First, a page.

Posts Tagged ‘spillers’

Rosemary, Begonia and Pelargonium Window Boxes at Hotel Delmano

There’s a lot to swoon over at Hotel Delmano in Williamsburg, Brooklyn: the cocktails, the yuppie snacks, and the steampunk smashed with speakeasy style of the place. Me? My favorite part was their window boxes.

They serve a drink here called the Granny Polite – white port mixed with fresh lemon and tonic.  Pelargonium and begonias, usually thought of as polite granny plants, are mixed up with mint and thyme for a fresh look. Skinny silvery rosemary leans out of the boxes, kind of like the hipster dudes walking past the sidewalk bar. (I haven’t seen a local Brooklyn source for Perlargonium geraniums; I might order some of these geraniums from Logee’s next year. Read more about scented geraniums on design*sponge.)

These creative plantings do an amazing job of echoing the mood of the bar. I’d like to ask the garden why they also included dalhias in these boxes. They stood out as the one off note to me.

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Creating a Full-Sun Hanging Basket for Our Brooklyn Roof Garden

The hanging basket on our roof garden faces some big challenges. The hanging basket has to be able to withstand strong gusts of wind and direct, drying sunlight for most of the day. Last summer we went through three different hanging baskets. The lantana performed the best, so we knew we’d make lantna the center of this summer’s hanging basket.

I ordered the three plants from White Flower Farm for our hanging basket last night, working from the thriller, filler, spiller model.

For the thriller I chose Phlox intensia in white. We try to put white flowers in almost every pot, since white flowers are visible late into the night, when we often visit our roof garden. “Even when the heat made other plants start to flag, this Phlox performed admirably. Lovely in window boxes against a dark background,” say the pros at White Flower Farm.

I don’t think the Lantana is precisely a filler; last summer our Lantana was thrilling with the flowers blazing, unwilling in the sun and wind while attracting butterflies. Still, I am counting on the Lantan to fill up this pot all summer long; so let’s call it a filler. I’ve usually seen yellow Lantana, often called “ham and eggs”, sold locally. I decided to try something a bit less common – this purple and white Lantana montevidensis Lavender Swirl. Lantna is one of the best roof garden plants we’ve tried.

Finally, the spiller. Our hanging basket is hung high up on an air vent pole, so I wanted a spiller that would thrive in full sun and grow Rapunzel style to hide the ugly pole. I picked Dichondra argentea Silver Falls because it grows fast and it “[e]njoys sun and drought. Unique.” I don’t think portulaca would trail this long.

We’re planting this in a self-watering hanging basket.

What do you think? Will this hanging basket survive the summer on our roof?

Images: White Flower Farm

A Pink And Green Container Garden

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We put together this pink pot from plants on sale at the Greenmarket yesterday.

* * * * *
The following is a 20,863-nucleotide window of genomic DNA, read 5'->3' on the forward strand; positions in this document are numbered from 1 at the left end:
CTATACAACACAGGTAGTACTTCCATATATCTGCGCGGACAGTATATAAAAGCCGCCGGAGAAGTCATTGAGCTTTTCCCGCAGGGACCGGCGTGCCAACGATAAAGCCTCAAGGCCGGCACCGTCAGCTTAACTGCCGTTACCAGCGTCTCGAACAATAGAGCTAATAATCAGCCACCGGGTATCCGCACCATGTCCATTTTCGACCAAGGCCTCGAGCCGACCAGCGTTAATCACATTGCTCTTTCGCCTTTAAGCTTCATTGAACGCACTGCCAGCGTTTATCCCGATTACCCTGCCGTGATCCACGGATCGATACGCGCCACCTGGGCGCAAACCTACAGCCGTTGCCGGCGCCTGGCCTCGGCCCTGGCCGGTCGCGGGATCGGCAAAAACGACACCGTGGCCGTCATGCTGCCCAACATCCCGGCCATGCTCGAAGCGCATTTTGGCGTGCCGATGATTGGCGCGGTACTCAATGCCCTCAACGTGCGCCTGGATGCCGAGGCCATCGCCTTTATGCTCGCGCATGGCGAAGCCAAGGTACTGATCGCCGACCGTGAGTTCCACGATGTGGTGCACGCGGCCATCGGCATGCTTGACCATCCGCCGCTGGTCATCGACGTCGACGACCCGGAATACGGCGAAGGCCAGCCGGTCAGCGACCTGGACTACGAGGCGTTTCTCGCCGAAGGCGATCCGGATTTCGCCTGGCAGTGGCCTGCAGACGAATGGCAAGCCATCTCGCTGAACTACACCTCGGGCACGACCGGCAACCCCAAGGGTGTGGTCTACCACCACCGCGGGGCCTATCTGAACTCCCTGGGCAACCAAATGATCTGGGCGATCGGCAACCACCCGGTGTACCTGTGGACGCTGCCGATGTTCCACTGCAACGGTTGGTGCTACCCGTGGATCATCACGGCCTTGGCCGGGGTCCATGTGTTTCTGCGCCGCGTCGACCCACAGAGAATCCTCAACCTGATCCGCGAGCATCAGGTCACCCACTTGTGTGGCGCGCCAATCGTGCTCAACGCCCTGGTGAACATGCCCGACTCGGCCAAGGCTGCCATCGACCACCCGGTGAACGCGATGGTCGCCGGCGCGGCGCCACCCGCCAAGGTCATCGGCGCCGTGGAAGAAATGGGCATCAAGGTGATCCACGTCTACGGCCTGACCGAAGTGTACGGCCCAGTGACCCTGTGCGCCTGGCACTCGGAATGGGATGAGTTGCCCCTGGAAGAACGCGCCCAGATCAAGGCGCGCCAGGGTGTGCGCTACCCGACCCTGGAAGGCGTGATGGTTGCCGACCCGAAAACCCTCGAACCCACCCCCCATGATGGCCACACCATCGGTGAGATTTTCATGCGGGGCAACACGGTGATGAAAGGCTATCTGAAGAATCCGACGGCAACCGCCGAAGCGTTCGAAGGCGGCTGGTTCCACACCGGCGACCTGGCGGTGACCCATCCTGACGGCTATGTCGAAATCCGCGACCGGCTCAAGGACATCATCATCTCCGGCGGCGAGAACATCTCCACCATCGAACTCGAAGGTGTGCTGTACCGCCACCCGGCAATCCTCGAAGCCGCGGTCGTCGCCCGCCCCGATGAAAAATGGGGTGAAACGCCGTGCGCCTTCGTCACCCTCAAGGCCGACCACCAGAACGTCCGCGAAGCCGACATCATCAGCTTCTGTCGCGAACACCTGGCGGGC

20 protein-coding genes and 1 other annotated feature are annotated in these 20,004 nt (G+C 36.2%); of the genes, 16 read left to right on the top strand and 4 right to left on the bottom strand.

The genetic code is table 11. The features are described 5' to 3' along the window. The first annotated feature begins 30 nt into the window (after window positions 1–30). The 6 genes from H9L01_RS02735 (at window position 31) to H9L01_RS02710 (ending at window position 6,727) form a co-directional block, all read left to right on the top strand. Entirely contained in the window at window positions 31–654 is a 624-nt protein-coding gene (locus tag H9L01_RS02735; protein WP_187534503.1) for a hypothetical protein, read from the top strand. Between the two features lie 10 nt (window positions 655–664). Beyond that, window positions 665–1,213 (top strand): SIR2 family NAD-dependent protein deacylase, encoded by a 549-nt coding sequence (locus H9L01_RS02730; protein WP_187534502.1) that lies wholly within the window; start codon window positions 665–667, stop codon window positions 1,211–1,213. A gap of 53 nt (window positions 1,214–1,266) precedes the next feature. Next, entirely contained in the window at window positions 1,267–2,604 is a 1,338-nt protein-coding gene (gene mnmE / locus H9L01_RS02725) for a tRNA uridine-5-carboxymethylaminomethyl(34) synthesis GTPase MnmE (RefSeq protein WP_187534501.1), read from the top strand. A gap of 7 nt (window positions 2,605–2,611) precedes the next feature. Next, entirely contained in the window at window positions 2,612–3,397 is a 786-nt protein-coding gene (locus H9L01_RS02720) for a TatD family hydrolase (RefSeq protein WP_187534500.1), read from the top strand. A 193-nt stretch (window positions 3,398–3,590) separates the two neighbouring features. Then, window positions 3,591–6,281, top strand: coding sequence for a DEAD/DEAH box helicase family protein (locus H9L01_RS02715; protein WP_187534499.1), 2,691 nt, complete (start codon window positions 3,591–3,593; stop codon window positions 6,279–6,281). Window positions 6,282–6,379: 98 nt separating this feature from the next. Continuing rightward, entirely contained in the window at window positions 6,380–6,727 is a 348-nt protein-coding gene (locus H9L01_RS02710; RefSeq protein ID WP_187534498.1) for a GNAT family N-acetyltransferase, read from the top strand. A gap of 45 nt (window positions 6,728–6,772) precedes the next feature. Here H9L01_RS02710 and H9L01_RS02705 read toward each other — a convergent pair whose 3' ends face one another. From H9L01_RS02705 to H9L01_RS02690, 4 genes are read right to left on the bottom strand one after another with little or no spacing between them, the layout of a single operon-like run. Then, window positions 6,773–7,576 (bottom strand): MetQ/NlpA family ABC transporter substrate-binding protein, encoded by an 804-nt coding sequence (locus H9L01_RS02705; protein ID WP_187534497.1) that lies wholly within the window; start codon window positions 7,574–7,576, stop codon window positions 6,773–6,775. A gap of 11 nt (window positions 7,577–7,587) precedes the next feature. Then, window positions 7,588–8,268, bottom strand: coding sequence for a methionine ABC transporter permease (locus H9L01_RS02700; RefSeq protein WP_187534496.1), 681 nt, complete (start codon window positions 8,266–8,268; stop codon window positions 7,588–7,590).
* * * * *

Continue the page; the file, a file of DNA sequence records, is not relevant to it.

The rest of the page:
The Anisodontea can grow as high as three feet. We’ll see about that. We like how the vine coordinates with the Slightly Strawberry (silly name!) flowers. We plant white flowers in every pot we can for night vision.

More about Thriller, Filler, Spiller design concept here . . .

Help Us Pick Plants: One More Rooftop Perennial Container

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Hey, so we’re adding one more container to our roof garden … and we really need your help.  We’re hoping to put bold flowers and lush-looking plants that will be able to handle  rooftop conditions .

I’m just about ready to push the buy button on this cart from White Flower Farm, but I’d like your advice on my choices first. How did I do?

  • We already have a red salvia that’s going gangbusters on the roof, so I thought adding a purple salvia would be smart.
  • Heuchera is my new favorite plant and I’d like to try one in our garden. Heuchera Obsidian can tolerate full sun and the near black leaves look exciting and low maintenance.
  • The Ganzania kerbasiana Tanager has bright flowers with dark centers that would set off the heuchera. But it might clash with the purple salvia?

I want to place the order tomorrow, so we can hopefully pot them this weekend. What do you think? The salvia would be a thriller, the heuchera a filler . . . but I don’t think the Tanager is really a “spiller.” I could try Creeping Jenny, or can you suggest another spiller?

The Sedum Mr. Goodbud would live in a different container, under more dry condditions. Mr. Goodbud should look good in the late fall, after most other things have died back.

It feels like we’ve already spent a small fortune on plants and keep saying we’re going to stop buying plants . . . then we keep going back for “just one more.” Is this a sensible purchase or are there some better options for us? Thanks for any help!

Spillers for My Thrillers

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I didn’t learn the Thriller, Filler, and Spiller design concept for container gardens until I read about it in Fine Gardening. Of course, I read these instructions *after* we planted our containers.

Tonight I’m going to add some jazzy spiller plants to live with our thrillers. I’m adding these white low-growing petunias and some white and green ivy. I chose white flowers because they show up the best at night, when we’re usually up on the roof. I hope they will be able to endure the wind and summer heat.

This yarrow wasn’t doing well and looked super ugly so I had to pull it out. First casulty of the season. Maybe it couldn’t take all the rain?

Thrillers, Spillers, and Fillers make me think of the first album I ever owned:

thriller-album